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Can police unlock your phone? Stephanie Parze killing is a case study


ASBURY PARK, N.J. – Authorities investigating the disappearance of Stephanie Parze seized two cellphones in hopes they would offer clues about what happened to her.

They couldn’t open them.

The smartphones were locked, and the information they contained was protected by sophisticated encryption software. Apple and Google have rebuffed law enforcement’s attempts to force them to unlock phones connected to criminal investigations.

Parze’s remains were found on the side of a highway in Old Bridge, New Jersey, in January. Investigators concluded Parze’s on-again, off-again boyfriend John Ozbilgen killed her and tried to hide her body.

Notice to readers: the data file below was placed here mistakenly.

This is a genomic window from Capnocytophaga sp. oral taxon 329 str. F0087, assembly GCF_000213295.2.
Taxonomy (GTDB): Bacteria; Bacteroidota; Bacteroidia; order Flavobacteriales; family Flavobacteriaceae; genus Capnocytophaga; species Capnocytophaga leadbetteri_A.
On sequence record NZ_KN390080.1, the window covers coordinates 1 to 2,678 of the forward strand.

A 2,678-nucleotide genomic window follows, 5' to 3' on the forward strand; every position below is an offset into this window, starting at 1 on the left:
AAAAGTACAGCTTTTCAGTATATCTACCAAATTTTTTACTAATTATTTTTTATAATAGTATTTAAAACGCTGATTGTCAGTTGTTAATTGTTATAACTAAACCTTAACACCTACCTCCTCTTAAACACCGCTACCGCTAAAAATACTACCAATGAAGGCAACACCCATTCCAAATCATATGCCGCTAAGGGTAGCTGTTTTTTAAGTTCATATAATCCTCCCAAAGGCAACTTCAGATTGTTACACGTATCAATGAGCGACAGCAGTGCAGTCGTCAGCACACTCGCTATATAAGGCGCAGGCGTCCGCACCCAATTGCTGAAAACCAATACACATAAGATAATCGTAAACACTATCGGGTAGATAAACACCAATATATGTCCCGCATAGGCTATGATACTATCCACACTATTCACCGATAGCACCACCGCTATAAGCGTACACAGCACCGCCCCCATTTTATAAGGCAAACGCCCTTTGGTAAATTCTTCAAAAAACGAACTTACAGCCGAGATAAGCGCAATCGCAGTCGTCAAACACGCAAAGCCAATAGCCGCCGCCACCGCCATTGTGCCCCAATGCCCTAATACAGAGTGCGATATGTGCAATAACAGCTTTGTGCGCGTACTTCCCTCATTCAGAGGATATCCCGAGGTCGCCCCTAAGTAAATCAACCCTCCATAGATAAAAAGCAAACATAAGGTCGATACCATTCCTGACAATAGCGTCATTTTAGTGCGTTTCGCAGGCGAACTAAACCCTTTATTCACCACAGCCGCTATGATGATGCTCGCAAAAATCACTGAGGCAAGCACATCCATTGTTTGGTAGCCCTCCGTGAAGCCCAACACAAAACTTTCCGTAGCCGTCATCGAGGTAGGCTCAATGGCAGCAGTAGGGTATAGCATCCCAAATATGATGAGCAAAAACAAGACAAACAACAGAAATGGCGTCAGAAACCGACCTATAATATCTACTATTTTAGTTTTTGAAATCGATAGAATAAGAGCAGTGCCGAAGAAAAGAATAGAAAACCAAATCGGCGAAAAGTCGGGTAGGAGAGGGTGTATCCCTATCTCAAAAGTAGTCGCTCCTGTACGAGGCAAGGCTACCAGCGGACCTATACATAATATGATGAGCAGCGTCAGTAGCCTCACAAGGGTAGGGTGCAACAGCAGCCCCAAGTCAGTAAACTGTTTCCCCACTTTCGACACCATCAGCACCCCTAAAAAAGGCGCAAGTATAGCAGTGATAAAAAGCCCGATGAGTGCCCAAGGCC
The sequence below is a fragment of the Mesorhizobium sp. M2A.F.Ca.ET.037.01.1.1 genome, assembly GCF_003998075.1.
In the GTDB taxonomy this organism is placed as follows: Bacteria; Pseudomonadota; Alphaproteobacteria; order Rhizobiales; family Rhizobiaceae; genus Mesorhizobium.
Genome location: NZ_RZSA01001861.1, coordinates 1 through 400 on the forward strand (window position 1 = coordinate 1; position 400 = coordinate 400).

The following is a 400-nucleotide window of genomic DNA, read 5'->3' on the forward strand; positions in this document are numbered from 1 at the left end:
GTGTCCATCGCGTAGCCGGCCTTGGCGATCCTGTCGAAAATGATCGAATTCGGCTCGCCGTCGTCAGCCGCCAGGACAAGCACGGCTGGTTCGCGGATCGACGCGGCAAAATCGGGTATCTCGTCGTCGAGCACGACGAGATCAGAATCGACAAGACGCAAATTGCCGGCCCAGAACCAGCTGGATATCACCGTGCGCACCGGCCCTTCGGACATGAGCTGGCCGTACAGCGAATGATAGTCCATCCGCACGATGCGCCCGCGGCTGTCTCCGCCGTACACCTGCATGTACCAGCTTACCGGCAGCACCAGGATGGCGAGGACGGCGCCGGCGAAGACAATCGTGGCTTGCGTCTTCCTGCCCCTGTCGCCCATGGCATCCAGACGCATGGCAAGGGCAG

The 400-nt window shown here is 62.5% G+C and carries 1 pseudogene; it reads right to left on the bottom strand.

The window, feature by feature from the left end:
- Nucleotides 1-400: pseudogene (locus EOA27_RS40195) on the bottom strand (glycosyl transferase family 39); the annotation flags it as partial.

Stephanie Parze investigation:Prosecutor says boyfriend killed her

The case highlights challenges investigators have faced in the years since Apple refused demands to create a “backdoor” to give authorities direct access to iPhones, a struggle that pitted the U.S. government against the world’s largest company and raised questions about the balance between personal privacy and collective security.

Apple, which battled the FBI over access to cellphones of suspected terrorists, said it cannot unlock iPhones for police without compromising its customers’ privacy and the security of its devices.



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